A Qualitative Study on Refractory Dyspnea
Research into the treatment of refractory dyspnea is designed to improve quality of life. As such, research in this field is highly qualitative and relies on patient reports to determine effective intervention. For the purposes of scientific study, researchers will often use semi-quantitative methods to manage the qualitative data and attempt to draw correlations. Such methods can be asking patients to rate their level of discomfort or comparing what the patients report to visible signs of symptoms. The article by Currow et al. (2011) follows this method of data management for the qualitative research done in examining the benefits of opioids to patients with refractory dyspnea. This article shows sound scientific reasoning and use of qualitative methods that does not corrupt the quantitative data present or violate any rules about the treatment of such data.
It is known that morphine is an effective treatment for refractory dyspnea. Morphine has certain drawbacks to its use due to its addictive nature and the harmfulness of the medication. Therefore, it is important to know the minimum dose of morphine that is still effective at reducing the symptoms of refractory dyspnea. Morphine is often given for dyspnea as a form of palliative care, however, if the medication causes harm to the patient, this can be seen as a violation of the hippocratic oath. Furthermore, not all patients on morphine for dyspnea are near death. Many patients still have a quality of life and are capable of functioning to some extent in society. The effects of morphine can make these patients less functional than they otherwise would be.
Currow et al. (2011) state clearly that refractory dyspnea is a distressing symptom and describe it as something that “threatens a person’s very existence.” This strong wording serves to show the audience of the research article why they should care about this issue and why it is worth studying. The field of palliative care is shown in this article to be one which addresses human suffering in an attempt to improve quality of life.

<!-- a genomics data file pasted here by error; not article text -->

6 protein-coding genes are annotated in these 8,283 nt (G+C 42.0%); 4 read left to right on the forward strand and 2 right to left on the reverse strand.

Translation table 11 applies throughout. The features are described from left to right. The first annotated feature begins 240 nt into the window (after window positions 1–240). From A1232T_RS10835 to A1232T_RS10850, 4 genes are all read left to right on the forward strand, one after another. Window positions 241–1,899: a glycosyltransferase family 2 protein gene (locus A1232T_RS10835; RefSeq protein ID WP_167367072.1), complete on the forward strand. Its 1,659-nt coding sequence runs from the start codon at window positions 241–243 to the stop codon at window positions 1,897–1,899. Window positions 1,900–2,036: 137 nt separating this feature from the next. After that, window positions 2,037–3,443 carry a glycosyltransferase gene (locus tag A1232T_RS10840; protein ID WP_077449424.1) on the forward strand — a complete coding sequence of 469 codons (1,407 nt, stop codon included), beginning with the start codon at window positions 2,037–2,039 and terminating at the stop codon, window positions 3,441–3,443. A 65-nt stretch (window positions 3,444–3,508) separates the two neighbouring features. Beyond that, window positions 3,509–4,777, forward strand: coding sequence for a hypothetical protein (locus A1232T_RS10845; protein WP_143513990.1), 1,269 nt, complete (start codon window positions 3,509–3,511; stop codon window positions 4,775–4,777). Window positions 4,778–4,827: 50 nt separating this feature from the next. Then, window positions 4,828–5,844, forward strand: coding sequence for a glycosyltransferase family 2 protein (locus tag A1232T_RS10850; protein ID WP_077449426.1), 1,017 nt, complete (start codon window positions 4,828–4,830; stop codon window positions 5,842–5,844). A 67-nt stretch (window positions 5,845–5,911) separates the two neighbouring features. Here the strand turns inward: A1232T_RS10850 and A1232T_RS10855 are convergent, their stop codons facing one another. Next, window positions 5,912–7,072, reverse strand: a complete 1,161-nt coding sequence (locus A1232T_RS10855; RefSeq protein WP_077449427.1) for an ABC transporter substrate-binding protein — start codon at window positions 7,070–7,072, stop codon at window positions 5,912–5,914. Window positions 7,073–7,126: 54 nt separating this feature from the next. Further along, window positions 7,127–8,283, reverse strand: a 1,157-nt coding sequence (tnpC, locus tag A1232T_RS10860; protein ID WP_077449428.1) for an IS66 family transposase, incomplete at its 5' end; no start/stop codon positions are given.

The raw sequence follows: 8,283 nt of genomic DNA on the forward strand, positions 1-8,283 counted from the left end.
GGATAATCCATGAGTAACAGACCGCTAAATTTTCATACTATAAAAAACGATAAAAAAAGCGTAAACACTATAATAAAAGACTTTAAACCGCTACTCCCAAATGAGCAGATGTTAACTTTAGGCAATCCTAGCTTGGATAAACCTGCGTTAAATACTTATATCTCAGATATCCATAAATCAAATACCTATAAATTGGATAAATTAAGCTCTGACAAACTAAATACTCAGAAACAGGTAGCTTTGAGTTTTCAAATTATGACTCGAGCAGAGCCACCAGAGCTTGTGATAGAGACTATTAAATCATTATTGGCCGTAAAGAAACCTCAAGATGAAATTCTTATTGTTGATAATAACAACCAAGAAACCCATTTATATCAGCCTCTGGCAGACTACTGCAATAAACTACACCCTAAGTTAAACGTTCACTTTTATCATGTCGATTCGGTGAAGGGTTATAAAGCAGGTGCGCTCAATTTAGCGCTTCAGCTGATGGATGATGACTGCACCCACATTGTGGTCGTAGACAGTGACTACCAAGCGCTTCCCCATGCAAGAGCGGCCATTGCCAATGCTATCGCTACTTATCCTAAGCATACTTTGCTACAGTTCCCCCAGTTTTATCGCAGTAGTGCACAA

Purpose and Research Questions
The primary research question being asked in this study is: What is the minimum effective dose of sustained release morphine to treat refractory dyspnea? A secondary consideration would be the question: Is this minimum dose safe? The research is focused on limiting the negative effects of morphine for patients receiving regular morphine treatment for dyspnea. The researchers acknowledge that the minimum effective dose might still be found to be clinically unsafe for patients.
These questions of dosage and safety are clearly related to the problem this study addresses. This study’s purpose is clearly laid out by the authors as reducing risks to patients taking morphine by identifying the lowest dose necessary. Qualitative research methods play a large part in this study. Though the researchers employ quantitative means such as measuring dosages, the heart of the study involves getting feedback from patients about the effects of their condition and whether or not the dyspnea has improved. Without knowing the participants’ subjective responses, the researchers cannot know if a dosage is effective.